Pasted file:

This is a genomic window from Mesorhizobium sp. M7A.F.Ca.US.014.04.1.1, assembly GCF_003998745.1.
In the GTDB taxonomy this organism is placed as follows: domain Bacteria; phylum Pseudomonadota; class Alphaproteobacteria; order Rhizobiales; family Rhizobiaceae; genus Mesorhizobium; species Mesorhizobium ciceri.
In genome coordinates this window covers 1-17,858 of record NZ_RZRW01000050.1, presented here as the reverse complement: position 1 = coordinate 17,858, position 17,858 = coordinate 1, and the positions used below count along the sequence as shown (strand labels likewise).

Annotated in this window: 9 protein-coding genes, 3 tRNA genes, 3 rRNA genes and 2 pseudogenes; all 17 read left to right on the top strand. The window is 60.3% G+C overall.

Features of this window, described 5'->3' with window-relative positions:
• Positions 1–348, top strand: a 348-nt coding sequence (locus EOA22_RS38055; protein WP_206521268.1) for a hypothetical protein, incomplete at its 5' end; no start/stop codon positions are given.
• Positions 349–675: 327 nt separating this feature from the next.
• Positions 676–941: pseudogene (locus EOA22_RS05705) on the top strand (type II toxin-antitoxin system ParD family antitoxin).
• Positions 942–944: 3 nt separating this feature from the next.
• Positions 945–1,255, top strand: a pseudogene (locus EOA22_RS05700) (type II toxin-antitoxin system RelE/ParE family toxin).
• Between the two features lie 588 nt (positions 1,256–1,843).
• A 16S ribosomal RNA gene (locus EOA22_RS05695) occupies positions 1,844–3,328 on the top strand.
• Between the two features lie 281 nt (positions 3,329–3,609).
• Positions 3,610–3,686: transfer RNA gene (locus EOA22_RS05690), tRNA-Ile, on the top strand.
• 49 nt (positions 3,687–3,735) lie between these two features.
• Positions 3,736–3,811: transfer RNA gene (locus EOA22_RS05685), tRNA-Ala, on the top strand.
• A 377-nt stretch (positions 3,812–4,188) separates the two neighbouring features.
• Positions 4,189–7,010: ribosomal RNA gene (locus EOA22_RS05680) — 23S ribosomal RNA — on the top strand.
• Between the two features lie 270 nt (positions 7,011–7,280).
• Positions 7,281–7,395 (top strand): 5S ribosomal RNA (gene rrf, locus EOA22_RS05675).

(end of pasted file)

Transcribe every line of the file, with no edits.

This is a genomic window from Mesorhizobium sp. M7A.F.Ca.US.014.04.1.1, assembly GCF_003998745.1.
In the GTDB taxonomy this organism is placed as follows: domain Bacteria; phylum Pseudomonadota; class Alphaproteobacteria; order Rhizobiales; family Rhizobiaceae; genus Mesorhizobium; species Mesorhizobium ciceri.
In genome coordinates this window covers 1-17,858 of record NZ_RZRW01000050.1, presented here as the reverse complement: position 1 = coordinate 17,858, position 17,858 = coordinate 1, and the positions used below count along the sequence as shown (strand labels likewise).

Annotated in this window: 9 protein-coding genes, 3 tRNA genes, 3 rRNA genes and 2 pseudogenes; all 17 read left to right on the top strand. The window is 60.3% G+C overall.

Features of this window, described 5'->3' with window-relative positions:
• Positions 1–348, top strand: a 348-nt coding sequence (locus EOA22_RS38055; protein WP_206521268.1) for a hypothetical protein, incomplete at its 5' end; no start/stop codon positions are given.
• Positions 349–675: 327 nt separating this feature from the next.
• Positions 676–941: pseudogene (locus EOA22_RS05705) on the top strand (type II toxin-antitoxin system ParD family antitoxin).
• Positions 942–944: 3 nt separating this feature from the next.
• Positions 945–1,255, top strand: a pseudogene (locus EOA22_RS05700) (type II toxin-antitoxin system RelE/ParE family toxin).
• Between the two features lie 588 nt (positions 1,256–1,843).
• A 16S ribosomal RNA gene (locus EOA22_RS05695) occupies positions 1,844–3,328 on the top strand.
• Between the two features lie 281 nt (positions 3,329–3,609).
• Positions 3,610–3,686: transfer RNA gene (locus EOA22_RS05690), tRNA-Ile, on the top strand.
• 49 nt (positions 3,687–3,735) lie between these two features.
• Positions 3,736–3,811: transfer RNA gene (locus EOA22_RS05685), tRNA-Ala, on the top strand.
• A 377-nt stretch (positions 3,812–4,188) separates the two neighbouring features.
• Positions 4,189–7,010: ribosomal RNA gene (locus EOA22_RS05680) — 23S ribosomal RNA — on the top strand.
• Between the two features lie 270 nt (positions 7,011–7,280).
• Positions 7,281–7,395 (top strand): 5S ribosomal RNA (gene rrf, locus EOA22_RS05675).